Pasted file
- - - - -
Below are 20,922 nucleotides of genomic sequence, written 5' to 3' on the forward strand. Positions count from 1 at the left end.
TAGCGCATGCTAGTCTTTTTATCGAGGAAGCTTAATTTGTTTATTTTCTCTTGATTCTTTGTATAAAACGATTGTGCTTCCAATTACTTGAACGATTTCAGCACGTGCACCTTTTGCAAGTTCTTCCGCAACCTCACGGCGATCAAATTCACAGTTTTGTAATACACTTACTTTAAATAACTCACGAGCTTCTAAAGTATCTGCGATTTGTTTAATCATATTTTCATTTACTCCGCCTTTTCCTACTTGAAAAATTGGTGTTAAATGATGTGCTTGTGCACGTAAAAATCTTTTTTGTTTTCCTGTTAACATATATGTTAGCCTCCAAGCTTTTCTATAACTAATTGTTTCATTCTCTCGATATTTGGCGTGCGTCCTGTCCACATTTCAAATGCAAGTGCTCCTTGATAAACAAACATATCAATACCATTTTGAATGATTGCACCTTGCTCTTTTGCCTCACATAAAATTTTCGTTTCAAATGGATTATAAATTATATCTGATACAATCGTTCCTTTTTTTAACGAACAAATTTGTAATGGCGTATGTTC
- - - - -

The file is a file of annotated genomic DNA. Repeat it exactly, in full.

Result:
Below are 20,922 nucleotides of genomic sequence, written 5' to 3' on the forward strand. Positions count from 1 at the left end.
TAGCGCATGCTAGTCTTTTTATCGAGGAAGCTTAATTTGTTTATTTTCTCTTGATTCTTTGTATAAAACGATTGTGCTTCCAATTACTTGAACGATTTCAGCACGTGCACCTTTTGCAAGTTCTTCCGCAACCTCACGGCGATCAAATTCACAGTTTTGTAATACACTTACTTTAAATAACTCACGAGCTTCTAAAGTATCTGCGATTTGTTTAATCATATTTTCATTTACTCCGCCTTTTCCTACTTGAAAAATTGGTGTTAAATGATGTGCTTGTGCACGTAAAAATCTTTTTTGTTTTCCTGTTAACATATATGTTAGCCTCCAAGCTTTTCTATAACTAATTGTTTCATTCTCTCGATATTTGGCGTGCGTCCTGTCCACATTTCAAATGCAAGTGCTCCTTGATAAACAAACATATCAATACCATTTTGAATGATTGCACCTTGCTCTTTTGCCTCACATAAAATTTTCGTTTCAAATGGATTATAAATTATATCTGATACAATCGTTCCTTTTTTTAACGAACAAATTTGTAATGGCGTATGTTC